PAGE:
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Scouting Patrick Chung: Oregon v. Oklahoma State II

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I wish I could start this:

Patrick Chung is a maverick. A lone gun among outlaws. Desperately trying to wrangle the broken coverages, missed assignments and bad angles of his teammates. Don't be fooled by Oregon's 111th ranked pass defense, Chung was exceptional among the awful; A pro among fringe college talent.

But it isn't so. Chung was one of the outlaws, certainly the most talented, but raw, sometimes sloppy and the kind of maverick that gets picked off by wolves. Ok, that last line is mostly for rhetorical effect. Chung was picked on a bit. Before Dez Bryant went down late in the second quarter, every Oregon DB was picked on. College football has those kind of talent mismatches, where one player truly can take over a game, and when Bryant went down, Oregon went from totally overmatched to right back in it.

Which brings us back to Chung. Offensive talent can take over a game. A defensive back cannot. The best defensive back that ever lived can still be thrown away from. So, it is true that we shouldn't blame Chung for Oregon's 111th ranked pass defense, but, truthfully, I didn't see him play well above it either. Zac Robinson wasn't throwing away from Chung. He was throwing at Chung.

We left off with Chung delivering a smack after a 15 yard Brandon Pettigrew reception. Let's skip a couple plays forward.

Third and Six. Robinson targets Bryant on a swing pass. Chung flies from the third level, tackles Bryant in space, but falls off, wrapping only Bryant's ankles and allowing Bryant to fall forward for two more. Bryant records 9 and the first.

Chung plays nickel on the next play. If you want a definition of what a "Rover" is, it might be "situational defensive back" and for Chung "strong safety, free safety, nickelback". Without Chung playing over top, Bryant finds single cover and receives for an easy touchdown.

(Oregon gets killed on the time of possession, scoring on their next drive in a shameful 18 seconds. A 76 yard rush? That's ludicrous! And you know losing the time of possession war in the first will cost them in the second.)

Chung does not contribute on the next play, but does have a bit part in this tragedy.

Oklahoma runs play action. Robinson rolls out. Chung is playing centerfield and bites underneath. Bo Bowling comes completely free to the end zone. Robinson shows his college and instead locks onto Bryant, still easily carving the bunched up and disorganized Ducks defense, but missing out on an easy score. Not entirely sure who screwed up coverage, but signs point to Chung. Chung was playing over Bowling to start the play, and Chung looks way out of position at its end.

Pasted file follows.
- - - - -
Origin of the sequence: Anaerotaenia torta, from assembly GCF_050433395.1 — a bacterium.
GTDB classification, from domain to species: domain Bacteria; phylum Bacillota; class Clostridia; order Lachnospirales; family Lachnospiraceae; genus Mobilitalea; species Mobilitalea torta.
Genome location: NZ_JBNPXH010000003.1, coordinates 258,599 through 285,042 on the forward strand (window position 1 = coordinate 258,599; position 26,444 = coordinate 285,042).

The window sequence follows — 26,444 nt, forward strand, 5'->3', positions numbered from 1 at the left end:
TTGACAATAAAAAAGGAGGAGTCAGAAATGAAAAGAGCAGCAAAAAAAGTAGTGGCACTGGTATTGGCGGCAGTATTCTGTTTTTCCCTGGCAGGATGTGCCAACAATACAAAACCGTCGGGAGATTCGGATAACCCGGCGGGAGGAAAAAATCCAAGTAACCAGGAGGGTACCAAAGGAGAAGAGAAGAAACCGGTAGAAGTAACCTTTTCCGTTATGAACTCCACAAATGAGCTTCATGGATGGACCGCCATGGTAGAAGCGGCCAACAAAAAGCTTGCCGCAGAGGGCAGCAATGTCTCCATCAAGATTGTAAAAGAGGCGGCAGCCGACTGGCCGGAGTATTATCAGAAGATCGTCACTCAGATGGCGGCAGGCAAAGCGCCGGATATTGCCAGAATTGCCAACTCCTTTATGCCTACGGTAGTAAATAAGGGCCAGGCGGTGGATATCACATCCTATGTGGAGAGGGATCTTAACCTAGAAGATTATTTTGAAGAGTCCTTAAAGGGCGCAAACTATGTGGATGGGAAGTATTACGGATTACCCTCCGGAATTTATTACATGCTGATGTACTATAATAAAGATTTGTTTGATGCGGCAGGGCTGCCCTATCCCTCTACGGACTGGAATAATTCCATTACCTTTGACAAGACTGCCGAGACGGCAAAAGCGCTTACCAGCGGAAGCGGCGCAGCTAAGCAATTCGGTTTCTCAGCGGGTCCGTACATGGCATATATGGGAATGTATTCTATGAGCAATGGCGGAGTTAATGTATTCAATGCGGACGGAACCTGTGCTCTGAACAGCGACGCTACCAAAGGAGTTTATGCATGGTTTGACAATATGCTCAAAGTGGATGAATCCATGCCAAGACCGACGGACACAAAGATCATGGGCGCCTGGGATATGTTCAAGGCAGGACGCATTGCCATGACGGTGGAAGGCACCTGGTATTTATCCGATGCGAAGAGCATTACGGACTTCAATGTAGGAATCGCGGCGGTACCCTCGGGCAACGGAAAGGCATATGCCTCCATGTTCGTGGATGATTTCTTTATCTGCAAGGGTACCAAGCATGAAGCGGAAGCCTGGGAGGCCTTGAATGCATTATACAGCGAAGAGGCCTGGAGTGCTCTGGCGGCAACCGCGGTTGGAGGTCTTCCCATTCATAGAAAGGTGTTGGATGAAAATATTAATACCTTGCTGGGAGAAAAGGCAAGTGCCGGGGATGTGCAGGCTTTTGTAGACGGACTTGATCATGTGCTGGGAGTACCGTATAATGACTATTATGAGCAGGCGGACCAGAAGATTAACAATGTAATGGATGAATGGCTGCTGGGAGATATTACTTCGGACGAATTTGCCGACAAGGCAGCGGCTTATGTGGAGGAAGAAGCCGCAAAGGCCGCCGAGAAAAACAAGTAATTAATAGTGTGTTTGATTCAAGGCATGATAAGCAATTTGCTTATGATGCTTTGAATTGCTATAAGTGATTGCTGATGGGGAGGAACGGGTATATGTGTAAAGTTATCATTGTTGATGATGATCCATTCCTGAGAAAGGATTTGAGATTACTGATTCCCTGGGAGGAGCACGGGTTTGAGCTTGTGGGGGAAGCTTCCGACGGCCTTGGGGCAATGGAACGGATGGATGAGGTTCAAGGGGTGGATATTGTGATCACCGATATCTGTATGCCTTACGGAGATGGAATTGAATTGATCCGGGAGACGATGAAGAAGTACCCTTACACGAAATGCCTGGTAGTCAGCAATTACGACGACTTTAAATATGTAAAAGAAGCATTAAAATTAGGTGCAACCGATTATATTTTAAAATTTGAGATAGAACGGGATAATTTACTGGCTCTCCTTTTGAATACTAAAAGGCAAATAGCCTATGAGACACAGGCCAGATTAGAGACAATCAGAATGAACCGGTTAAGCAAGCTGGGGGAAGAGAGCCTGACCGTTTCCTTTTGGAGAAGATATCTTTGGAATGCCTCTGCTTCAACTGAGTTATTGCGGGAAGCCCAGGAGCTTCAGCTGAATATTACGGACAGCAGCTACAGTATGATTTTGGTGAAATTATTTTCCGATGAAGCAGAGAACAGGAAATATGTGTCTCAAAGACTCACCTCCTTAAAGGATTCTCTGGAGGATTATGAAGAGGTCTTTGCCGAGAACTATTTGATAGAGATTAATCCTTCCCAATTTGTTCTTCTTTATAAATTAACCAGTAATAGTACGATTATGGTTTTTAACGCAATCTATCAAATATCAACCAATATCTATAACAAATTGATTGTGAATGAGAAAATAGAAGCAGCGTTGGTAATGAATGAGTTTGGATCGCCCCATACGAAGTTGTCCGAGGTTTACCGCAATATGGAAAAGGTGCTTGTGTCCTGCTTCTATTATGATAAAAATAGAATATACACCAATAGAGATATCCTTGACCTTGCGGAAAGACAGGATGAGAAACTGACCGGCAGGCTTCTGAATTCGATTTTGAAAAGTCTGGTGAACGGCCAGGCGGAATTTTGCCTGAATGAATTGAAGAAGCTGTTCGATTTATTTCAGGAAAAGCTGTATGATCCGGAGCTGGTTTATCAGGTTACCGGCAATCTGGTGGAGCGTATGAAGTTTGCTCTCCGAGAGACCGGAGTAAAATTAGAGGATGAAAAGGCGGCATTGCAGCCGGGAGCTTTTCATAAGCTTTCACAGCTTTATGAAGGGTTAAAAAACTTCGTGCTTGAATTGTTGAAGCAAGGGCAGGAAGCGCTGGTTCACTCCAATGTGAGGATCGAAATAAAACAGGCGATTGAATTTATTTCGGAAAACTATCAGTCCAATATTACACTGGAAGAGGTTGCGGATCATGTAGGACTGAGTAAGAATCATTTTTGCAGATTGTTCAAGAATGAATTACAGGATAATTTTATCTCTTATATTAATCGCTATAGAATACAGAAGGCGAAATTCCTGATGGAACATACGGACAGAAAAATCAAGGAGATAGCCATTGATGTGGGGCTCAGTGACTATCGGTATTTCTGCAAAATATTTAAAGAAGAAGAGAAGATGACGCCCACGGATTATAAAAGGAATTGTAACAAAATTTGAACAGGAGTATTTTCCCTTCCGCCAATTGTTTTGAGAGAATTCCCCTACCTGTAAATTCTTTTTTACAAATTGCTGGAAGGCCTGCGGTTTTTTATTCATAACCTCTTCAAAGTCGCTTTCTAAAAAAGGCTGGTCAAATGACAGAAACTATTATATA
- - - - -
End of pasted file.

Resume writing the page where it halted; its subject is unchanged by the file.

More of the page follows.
Chung plays a good center field on the next play, but Robinson still finds Bowling for 27.

Again jumping a couple plays ahead, Chung vacates outside containment on a left option pitch. Instead biting on Robinson and allowing Hunter to take the lob for an easy six. Chung has no help, and there's something to be said for the inherent difficulty in covering two players three yards from the end zone, but Chung does make the wrong read.

One play later, Chung destroys a wide receiver screen. BAM! Unfortunately, the play is a quarterback draw.

One play later, Chung is roasted by Bryant and attempting to catch up, blatantly interferes and nullifies a TJ Ward interception. He doesn't tackle Bryant, but he does screen him while making no play for the ball.

Chung is a bit player for the rest of the drive, or, at least, off screen.

Next drive, Chung breaks containment on Robinson and then cleans up his own mistake: tackling Robinson after seven.

The next play is probably the most instructive of the first half, so we'll break it down in detail.

3rd and 11 on the Oregon 48. Super high leverage situation. Oklahoma State breaks in a 3 WR left, 1 WR right, single back, shotgun formation. Oregon is in a 4-2 nickel.


Bryant is playing slot. Oregon is running a cover 1, with man cover by the corners (and a healthy cushion by the right corner), the weakside linebacker and nickelback covering the flats, and bracket coverage on Bryant. The brackets are Chung over top, strongside linebacker Spencer Paysinger underneath. Bryant runs a slightly angled route in, straightens like he might take it deep and then drags right just before the first down marker.


Chung positions himself offensive left, biting on the quick up and out move by Bryant. Robinson roles right, draws down Paysinger, breaking the bracket coverage, and then delivers a strike to Bryant.


Chung is now trailing, Bryant is a yard away from the first and continues right.


Chung takes a good angle of pursuit and closes the distance between him and Bryant. Bryant gets to the flat and attempts to take the ball up field.


He's met by Chung, but gains 15 and converts the first.

So: Chung misreads the route, but not too badly; the coverage scheme is badly exploited by Bryant's route; Paysinger bites underneath, dropping bracket coverage; Chung takes a good angle of pursuit, flashes good catch up speed and limits the damage.

We next see Chung blitzing off the edge on the first play of the Cowboys first drive of the second quarter. It's a nickel blitz and Chung shows the kind of tools and versatility that make defensive coordinators drool. He's also blocked out with ease by top pro prospect, left tackle Russell Okung. No shame there.

Bryant is injured not long after and the complexion of the game is changed.

To be continued.